No. 423
Crime, Eccentricity, and the Sporting Life in 19th Century America.
April 20, 2019

A Ghastly Table.

June 5, 2012
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There are, unfortunately, no sponsors for this week's Link Dump.  The staff at Strange Company HQ is busy celebrating Spring Break. What the hell caused the Kentucky Meat Shower? Watch out for those Midnight Washer Women! In which Mr. Cambray asks to go to prison. That time Benjamin Franklin had a rendezvous at Notre Dame. Why you wouldn't necessarily want to see into the future.
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Strange Company - 4/19/2019

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The Savoy bookstore in Westerly, R.I. was cram-packed with Borden case enthusiasts this evening as author Cara Robertson held forth …

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Lizzie Borden : Warps & Wefts - 3/26/2019
The Caledonian Mercury of Edinburgh reported on April 26, 1800 news from across the Inner Seas at Carrickfergus, north of Belfast. (Line breaks have been added to the trial report for readability.) CARRICKFERGUS ASSIZES At an Assizes held at Carrickfergus the 14th April inst. the following persons were tried: — William M’Ilnea, for the murder […]
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ExecutedToday.com - 4/19/2019

Jeff and Joe Soapy Smith buries Joe Simmons The Illustrated Police News April 9, 1892 (Click image to enlarge) oe Simmons was a tall, slender gambler known to many as “Gambler Joe” Simmons, a member of the Soap Gang who managed Soapy Smith's Tivoli Club in Denver, 1890, and Soapy's Orleans Club in Creede, 1892. According to William Devere’s poem "Two Little Busted Shoes," Simmons
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Soapy Smith's Soap Box - 3/25/2019
72-year-old Norman J. Lounsberry worked on the farm of his brother Horace in Nichols, New York and lived in a small house on his brother’s land. About twenty years after divorcing his first wife, Norman Lounsberry decided to marry again, and in December 1885 he married 17-year-old, Julia Presher.  Norman and his bride took their meals with the family of his brother, which included Horace
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Murder by Gaslight - 4/13/2019
When the Watt-Pinkney mansion was built on a small hill in early 19th century Harlem, this white beauty with the mansard roof and two-story columns was part of a vast colonial-era farm owned by John De Lancey. This was the countryside, of course. The city of New York barely extended past Houston Street at the […]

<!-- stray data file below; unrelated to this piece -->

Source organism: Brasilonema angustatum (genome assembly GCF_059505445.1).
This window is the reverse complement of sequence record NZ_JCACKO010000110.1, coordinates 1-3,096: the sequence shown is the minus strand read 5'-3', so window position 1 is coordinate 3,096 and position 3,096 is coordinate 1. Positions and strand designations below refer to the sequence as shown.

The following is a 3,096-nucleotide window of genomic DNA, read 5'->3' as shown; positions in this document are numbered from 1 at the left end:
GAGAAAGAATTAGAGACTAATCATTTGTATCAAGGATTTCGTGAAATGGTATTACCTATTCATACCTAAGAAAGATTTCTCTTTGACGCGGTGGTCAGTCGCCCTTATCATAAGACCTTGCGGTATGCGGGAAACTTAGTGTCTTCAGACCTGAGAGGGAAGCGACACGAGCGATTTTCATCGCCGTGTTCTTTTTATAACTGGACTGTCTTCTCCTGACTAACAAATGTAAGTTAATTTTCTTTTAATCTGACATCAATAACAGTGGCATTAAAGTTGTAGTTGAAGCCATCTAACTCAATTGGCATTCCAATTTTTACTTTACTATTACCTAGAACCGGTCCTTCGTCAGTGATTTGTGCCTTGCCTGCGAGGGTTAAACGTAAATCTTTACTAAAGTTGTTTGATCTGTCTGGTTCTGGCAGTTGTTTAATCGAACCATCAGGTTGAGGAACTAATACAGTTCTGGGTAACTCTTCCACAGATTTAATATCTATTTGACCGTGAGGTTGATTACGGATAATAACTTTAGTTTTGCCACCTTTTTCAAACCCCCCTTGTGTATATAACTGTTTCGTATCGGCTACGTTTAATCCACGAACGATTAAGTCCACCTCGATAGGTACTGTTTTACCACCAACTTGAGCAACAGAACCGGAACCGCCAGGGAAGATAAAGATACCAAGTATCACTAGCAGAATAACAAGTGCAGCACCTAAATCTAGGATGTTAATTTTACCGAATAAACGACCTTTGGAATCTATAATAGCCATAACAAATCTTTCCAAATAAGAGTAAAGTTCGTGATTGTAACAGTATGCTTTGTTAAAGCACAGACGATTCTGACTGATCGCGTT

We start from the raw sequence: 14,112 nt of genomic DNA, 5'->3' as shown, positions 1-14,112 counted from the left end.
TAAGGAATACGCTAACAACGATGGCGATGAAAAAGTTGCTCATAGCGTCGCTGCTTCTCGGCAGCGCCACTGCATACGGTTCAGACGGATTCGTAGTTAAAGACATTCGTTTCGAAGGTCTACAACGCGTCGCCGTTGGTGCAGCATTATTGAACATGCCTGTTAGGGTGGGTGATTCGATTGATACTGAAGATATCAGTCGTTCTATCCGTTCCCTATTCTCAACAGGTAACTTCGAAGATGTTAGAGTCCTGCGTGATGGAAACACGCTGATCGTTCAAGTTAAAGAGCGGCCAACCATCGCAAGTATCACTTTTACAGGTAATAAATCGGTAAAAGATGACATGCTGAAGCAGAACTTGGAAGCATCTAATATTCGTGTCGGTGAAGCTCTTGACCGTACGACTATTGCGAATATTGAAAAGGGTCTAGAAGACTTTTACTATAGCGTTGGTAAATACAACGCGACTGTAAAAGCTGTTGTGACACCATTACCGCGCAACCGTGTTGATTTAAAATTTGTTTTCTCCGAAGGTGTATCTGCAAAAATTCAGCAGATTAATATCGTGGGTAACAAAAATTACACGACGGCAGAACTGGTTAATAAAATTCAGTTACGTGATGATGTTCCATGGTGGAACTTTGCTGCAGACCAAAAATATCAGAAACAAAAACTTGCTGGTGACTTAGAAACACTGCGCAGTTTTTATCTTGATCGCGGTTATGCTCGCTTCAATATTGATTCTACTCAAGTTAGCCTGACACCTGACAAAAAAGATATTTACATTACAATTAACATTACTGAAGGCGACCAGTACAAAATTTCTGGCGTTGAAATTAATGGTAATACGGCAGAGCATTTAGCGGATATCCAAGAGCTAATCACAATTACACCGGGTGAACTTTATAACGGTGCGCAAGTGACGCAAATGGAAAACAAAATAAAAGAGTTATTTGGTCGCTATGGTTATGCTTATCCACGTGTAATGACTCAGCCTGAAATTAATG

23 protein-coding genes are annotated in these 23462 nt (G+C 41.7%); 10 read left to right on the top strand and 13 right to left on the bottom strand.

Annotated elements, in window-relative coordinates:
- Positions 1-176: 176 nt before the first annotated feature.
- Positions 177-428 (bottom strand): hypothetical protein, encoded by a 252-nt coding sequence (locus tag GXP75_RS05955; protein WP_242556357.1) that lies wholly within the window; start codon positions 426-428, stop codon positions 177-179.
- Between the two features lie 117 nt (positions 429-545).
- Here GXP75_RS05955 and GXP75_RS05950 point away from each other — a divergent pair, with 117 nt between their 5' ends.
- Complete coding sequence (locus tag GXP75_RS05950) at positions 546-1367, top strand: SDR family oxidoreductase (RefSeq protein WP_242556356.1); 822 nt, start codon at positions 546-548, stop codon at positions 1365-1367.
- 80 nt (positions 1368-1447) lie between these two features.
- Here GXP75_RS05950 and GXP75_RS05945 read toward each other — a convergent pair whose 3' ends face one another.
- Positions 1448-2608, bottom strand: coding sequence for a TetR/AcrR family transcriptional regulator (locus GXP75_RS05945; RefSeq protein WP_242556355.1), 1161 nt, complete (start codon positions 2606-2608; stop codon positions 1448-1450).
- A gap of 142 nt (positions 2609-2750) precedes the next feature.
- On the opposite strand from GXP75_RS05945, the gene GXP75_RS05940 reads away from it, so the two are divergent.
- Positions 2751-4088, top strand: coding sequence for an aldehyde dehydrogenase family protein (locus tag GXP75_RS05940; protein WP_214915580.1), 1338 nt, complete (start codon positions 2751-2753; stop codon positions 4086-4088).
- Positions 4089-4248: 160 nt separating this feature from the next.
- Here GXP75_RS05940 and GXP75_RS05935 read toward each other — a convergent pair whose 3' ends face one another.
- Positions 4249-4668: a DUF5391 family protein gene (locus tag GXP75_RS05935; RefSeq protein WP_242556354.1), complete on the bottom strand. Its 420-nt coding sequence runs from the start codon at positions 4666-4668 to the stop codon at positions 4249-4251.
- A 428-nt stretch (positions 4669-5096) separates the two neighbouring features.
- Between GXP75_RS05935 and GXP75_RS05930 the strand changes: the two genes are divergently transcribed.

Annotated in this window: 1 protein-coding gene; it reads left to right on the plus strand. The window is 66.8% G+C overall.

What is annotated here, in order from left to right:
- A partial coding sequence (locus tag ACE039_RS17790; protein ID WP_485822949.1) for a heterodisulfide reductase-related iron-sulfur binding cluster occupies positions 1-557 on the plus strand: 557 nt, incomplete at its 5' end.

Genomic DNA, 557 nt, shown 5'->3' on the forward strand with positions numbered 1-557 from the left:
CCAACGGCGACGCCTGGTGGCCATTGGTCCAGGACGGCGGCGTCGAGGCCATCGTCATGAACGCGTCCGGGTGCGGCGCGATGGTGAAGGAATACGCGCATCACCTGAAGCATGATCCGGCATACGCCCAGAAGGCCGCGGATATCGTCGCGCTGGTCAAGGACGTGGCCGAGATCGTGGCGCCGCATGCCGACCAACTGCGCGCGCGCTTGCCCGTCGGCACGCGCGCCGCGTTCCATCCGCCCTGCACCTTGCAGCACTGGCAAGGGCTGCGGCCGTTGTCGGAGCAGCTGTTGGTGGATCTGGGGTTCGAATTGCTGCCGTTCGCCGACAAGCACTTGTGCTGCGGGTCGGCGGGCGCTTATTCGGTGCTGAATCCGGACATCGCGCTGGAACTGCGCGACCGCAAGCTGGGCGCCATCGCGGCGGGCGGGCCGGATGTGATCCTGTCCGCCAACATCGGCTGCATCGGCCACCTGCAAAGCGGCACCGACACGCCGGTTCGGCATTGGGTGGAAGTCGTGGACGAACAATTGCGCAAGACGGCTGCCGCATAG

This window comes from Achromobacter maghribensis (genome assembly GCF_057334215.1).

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Ephemeral New York - 4/14/2019
[Editor’s note: Guest writer, Peter Dickson, lives in West Sussex, England and has been working with microfilm copies of The Duncan Campbell Papers from the State Library of NSW, Sydney, Australia. The following are some of his analyses of what he has discovered from reading these papers. Dickson has contributed many transcriptions to the Jamaica Family […]
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Early American Crime - 2/7/2019
Street Arabs and Gutter-Snipes. | Kate Warne.

A Ghastly Table.

Ghastly Table New York, New York, 1887 - The horrible curiosity just imported form Italy by a prominent New York surgeon.

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A well-known New York surgeon has just imported form Florence, Italy, a table which for originality in the matter of construction and ghastliness in conception, is probably without rival. It was mad y Giuseppe Sagatti, who passed several years of his life in the manufacture. To the casual observer it gives the impression of a curious mosaic of marbles of different shades and colors, for it looks like a polished stone. In reality it is composed of human muscles and viscera. No less than a hundred bodies were requisitioned for the material. The table is round and about a yard in diameter, with a pedestal ad four claw feet, the whole being formed of petrified human remains. The ornaments of the pedestal are made from the intestines, the claws with hearts, livers and lungs, the natural color of which is preserved. The table top is constructed of muscles artistically arranged, and it is bordered with upward of a hundred eyes, the effect of which is said to be highly artistic, since they retain all their luster and seem to follow the observer. Sagetti died about fifty years ago. He obtained his bodies from the hospitals and indurated them by impregnation with mineral salts.


From The National Police Gazette, October 1, 1887